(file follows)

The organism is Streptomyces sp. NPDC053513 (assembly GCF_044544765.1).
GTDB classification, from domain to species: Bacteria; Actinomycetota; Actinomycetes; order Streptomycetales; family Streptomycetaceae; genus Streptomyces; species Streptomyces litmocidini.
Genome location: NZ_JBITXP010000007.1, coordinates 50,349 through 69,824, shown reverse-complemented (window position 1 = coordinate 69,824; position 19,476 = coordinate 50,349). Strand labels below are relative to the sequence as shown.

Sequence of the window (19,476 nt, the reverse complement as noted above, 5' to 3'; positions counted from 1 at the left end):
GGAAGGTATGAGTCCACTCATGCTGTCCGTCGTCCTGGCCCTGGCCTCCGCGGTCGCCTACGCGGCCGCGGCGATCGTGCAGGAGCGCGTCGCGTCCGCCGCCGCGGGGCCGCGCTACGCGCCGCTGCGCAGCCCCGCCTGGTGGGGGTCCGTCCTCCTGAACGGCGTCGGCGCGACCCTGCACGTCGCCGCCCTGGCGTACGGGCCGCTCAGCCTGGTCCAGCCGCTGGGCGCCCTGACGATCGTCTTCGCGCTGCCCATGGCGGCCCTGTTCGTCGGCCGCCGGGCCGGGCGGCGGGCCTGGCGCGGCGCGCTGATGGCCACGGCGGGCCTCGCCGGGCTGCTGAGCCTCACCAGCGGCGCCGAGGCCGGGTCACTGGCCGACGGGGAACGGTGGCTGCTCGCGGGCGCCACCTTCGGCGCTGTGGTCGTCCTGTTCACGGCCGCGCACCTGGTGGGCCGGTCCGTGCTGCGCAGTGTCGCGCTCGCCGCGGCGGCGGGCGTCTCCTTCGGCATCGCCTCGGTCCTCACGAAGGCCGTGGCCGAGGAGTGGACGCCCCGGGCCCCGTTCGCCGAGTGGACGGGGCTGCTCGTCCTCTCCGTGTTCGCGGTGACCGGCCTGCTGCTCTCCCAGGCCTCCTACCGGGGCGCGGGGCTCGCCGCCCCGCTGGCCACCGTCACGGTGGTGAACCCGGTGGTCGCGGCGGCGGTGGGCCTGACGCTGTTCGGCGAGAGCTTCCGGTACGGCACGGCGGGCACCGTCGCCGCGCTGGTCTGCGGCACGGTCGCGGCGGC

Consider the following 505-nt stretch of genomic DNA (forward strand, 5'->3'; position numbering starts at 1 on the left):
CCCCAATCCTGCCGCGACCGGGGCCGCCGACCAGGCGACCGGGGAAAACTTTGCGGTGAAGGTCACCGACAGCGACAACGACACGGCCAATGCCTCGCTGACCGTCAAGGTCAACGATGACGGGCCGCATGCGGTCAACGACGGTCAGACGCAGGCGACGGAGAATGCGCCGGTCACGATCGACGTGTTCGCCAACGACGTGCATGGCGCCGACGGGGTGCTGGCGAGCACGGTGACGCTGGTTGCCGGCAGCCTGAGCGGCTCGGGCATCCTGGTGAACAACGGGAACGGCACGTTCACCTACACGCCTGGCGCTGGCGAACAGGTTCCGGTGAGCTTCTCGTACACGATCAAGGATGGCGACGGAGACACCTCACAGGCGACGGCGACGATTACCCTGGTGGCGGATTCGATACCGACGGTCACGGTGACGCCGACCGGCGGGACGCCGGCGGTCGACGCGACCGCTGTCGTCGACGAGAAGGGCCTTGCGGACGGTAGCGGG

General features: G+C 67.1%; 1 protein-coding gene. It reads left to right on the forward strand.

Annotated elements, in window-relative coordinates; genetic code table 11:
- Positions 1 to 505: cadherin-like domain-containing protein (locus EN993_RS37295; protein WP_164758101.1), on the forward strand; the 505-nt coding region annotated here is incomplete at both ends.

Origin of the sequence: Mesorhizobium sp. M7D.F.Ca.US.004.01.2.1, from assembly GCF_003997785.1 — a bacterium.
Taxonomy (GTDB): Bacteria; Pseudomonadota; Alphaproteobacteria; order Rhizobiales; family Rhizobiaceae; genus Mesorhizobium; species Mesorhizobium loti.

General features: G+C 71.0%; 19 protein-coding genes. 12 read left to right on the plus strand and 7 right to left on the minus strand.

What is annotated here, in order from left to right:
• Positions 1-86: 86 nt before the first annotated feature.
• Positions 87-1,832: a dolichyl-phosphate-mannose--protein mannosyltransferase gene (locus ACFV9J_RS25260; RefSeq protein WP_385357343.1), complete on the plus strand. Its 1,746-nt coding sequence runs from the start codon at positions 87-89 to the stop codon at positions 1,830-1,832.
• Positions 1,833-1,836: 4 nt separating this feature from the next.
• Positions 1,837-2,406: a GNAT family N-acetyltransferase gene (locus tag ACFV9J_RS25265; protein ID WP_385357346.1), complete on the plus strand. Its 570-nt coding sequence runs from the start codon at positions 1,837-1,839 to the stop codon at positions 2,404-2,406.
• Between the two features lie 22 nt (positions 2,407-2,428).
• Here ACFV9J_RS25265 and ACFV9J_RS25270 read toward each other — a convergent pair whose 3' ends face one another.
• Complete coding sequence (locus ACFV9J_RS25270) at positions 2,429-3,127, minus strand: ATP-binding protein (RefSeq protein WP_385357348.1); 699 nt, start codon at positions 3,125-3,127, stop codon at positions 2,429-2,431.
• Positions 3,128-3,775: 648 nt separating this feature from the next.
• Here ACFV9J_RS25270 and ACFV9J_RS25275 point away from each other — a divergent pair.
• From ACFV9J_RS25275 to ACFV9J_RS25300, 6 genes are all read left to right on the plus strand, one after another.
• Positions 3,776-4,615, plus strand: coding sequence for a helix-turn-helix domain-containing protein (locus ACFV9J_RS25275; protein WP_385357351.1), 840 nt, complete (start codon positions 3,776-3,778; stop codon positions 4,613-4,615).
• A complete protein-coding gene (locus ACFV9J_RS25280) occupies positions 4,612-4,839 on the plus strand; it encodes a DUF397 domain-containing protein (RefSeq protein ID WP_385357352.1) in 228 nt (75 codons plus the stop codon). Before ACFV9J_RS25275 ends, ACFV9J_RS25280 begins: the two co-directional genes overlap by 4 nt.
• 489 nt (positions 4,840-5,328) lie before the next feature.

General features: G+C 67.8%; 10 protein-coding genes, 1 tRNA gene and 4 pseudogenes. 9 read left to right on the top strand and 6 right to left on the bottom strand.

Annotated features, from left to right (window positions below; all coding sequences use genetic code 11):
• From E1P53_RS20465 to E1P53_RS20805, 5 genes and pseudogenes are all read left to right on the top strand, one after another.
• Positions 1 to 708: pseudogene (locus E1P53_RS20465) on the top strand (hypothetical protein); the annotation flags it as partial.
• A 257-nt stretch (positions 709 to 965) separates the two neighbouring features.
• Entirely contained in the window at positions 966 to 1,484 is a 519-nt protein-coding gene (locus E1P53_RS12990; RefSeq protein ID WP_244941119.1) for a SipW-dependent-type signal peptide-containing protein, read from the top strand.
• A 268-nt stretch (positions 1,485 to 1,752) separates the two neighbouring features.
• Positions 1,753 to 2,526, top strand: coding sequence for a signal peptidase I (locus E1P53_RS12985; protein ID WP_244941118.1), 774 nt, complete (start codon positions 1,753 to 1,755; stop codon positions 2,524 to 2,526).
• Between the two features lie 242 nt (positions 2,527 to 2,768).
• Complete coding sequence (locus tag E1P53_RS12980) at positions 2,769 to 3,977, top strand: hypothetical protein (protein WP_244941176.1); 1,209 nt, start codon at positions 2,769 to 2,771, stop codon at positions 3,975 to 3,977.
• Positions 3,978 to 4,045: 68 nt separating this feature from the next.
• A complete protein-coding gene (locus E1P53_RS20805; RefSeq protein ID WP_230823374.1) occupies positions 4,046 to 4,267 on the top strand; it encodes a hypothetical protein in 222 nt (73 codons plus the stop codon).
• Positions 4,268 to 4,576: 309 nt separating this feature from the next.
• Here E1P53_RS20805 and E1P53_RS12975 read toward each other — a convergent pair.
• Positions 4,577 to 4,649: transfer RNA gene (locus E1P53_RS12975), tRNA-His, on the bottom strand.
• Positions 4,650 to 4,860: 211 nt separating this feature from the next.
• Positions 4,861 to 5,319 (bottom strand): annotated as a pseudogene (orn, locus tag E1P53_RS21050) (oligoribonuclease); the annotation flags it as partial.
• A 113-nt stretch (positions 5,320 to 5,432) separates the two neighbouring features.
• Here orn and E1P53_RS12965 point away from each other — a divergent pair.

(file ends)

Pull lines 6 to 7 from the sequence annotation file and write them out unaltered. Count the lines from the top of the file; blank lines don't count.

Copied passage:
Consider the following 505-nt stretch of genomic DNA (forward strand, 5'->3'; position numbering starts at 1 on the left):
CCCCAATCCTGCCGCGACCGGGGCCGCCGACCAGGCGACCGGGGAAAACTTTGCGGTGAAGGTCACCGACAGCGACAACGACACGGCCAATGCCTCGCTGACCGTCAAGGTCAACGATGACGGGCCGCATGCGGTCAACGACGGTCAGACGCAGGCGACGGAGAATGCGCCGGTCACGATCGACGTGTTCGCCAACGACGTGCATGGCGCCGACGGGGTGCTGGCGAGCACGGTGACGCTGGTTGCCGGCAGCCTGAGCGGCTCGGGCATCCTGGTGAACAACGGGAACGGCACGTTCACCTACACGCCTGGCGCTGGCGAACAGGTTCCGGTGAGCTTCTCGTACACGATCAAGGATGGCGACGGAGACACCTCACAGGCGACGGCGACGATTACCCTGGTGGCGGATTCGATACCGACGGTCACGGTGACGCCGACCGGCGGGACGCCGGCGGTCGACGCGACCGCTGTCGTCGACGAGAAGGGCCTTGCGGACGGTAGCGGG